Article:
One of the New Jersey inlets when the Bluefish action is hot. Possibly worse than the Trout Opening Day in Southeast Pennsylvania. Photo Credit: Sea-Money Fishing
I approached one gentleman and asked him how he would consume all of his four ten pounders. The response was not too surprising: "I will give some away to my family and friends." And then, the question of the day popped up in my head: "Do these people actually know how harmful it is to eat these fish?!" And fellas -- it saddens me to say this: most people have absolutely no idea about it. For this reason, I shall enlighten you now about the chronic consequences of consuming Gator Blues. I figured that it would be better for me to write a post before it is too late; so certain folks can stop poisoning their loved ones with high levels of mercury and PCBs.
1. Bluefish Fish Consumption Guidelines in New Jersey
Since I am talking about Gator Blues mainly in New Jersey, here is NJ's consumption guidelines for it. Please note that an angler should consult his state's fish consumption guidelines before taking home any Species of fish to eat! That is the smart way of protecting yourself and your loved ones from the nasty chronic illnesses that contaminated fishes offer.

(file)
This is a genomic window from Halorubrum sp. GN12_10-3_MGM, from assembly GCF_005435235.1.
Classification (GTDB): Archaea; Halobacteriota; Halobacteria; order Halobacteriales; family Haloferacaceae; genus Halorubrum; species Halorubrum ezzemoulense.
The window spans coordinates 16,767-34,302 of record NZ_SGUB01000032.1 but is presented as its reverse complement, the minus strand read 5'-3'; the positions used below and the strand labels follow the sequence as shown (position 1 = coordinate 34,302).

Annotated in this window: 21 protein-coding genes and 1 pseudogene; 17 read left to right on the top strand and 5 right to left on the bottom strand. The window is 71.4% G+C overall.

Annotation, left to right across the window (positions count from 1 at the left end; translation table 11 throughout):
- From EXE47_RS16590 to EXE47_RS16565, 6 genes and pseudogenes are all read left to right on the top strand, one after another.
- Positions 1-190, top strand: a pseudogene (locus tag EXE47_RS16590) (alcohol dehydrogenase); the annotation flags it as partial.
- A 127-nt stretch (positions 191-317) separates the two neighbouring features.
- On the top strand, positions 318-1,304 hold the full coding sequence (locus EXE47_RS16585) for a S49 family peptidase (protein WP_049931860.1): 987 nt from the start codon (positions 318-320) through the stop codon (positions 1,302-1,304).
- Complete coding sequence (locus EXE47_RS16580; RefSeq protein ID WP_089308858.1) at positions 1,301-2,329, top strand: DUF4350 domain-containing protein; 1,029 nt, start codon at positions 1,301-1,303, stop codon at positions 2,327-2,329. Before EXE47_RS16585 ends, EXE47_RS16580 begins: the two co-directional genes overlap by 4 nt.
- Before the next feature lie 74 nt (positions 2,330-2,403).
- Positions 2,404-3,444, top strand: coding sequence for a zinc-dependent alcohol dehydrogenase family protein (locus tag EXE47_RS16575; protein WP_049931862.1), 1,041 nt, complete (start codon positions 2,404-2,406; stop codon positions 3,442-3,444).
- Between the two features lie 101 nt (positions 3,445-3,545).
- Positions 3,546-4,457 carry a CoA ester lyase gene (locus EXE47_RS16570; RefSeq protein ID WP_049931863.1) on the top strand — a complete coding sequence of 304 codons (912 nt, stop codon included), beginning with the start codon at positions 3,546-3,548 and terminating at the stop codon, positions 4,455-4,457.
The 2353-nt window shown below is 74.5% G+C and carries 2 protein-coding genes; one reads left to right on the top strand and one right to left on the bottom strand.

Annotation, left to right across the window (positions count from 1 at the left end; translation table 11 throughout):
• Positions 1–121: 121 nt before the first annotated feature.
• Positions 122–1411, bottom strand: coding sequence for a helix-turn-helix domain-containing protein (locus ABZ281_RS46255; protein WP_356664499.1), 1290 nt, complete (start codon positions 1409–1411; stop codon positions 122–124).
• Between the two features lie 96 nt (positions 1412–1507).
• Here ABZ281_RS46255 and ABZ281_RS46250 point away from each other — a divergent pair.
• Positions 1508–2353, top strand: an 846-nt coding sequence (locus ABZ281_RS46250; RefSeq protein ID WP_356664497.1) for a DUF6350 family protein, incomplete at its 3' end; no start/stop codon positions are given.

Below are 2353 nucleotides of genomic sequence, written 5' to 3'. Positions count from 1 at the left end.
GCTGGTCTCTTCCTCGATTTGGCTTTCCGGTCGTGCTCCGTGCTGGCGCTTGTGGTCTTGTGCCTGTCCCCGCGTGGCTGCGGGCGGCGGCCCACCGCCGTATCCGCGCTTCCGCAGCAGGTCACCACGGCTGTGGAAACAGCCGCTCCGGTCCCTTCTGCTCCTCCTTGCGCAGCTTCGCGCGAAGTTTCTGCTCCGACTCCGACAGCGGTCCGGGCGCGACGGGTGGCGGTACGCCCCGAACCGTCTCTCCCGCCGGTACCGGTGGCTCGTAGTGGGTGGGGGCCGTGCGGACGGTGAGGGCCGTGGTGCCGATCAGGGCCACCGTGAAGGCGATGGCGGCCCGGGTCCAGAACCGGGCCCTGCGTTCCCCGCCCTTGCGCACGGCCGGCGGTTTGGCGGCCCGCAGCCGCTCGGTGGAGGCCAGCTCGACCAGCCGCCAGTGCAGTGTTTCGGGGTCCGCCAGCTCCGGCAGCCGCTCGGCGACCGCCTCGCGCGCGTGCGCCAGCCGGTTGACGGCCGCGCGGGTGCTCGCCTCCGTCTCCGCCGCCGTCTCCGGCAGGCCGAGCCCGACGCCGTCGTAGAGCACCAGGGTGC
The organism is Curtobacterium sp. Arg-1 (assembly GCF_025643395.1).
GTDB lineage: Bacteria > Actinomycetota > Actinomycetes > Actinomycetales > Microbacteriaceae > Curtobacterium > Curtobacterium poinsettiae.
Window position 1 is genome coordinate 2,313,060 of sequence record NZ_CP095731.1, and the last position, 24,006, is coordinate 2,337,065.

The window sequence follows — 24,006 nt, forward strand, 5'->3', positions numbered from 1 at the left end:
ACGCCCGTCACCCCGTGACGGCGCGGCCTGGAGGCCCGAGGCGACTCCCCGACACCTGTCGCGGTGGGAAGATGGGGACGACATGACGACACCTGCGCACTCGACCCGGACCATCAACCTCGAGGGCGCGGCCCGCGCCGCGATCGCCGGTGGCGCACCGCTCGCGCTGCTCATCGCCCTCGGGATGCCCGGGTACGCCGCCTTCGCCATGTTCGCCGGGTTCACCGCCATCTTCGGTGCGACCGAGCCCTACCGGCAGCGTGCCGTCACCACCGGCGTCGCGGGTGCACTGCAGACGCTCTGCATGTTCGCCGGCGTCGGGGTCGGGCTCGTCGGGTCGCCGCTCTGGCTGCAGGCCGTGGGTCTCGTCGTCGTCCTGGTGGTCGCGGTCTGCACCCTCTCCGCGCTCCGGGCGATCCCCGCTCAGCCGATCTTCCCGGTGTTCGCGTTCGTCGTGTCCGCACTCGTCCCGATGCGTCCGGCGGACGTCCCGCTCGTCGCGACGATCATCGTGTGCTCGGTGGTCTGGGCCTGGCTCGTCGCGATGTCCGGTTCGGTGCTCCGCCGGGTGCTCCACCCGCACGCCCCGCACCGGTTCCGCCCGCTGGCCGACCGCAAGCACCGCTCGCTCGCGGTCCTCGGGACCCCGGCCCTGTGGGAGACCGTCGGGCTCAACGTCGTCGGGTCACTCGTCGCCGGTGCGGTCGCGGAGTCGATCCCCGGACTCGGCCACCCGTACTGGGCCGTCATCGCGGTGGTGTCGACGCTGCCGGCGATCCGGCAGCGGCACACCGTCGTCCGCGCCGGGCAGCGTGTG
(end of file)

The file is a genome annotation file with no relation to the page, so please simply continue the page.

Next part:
Besides offering an array of information on heavy metals, PCBs (Polychlorinated byphenyls), and the definition of "meals per month," the New Jersey Department of Environmental Protection and Department of Health clearly states the following on page five:
"Bluefish -- greater than 6lbs/24 inches: 6 meals per year for general population and zero meals per year for high risk population"
"Bluefish -- less than 6lbs/24 inches: 1 meal per month for general population and zero meals per year for high risk population"
According to the definitions, let's run some mathematics now, so that everyone can understand what is the scale of the numbers that we are talking about here.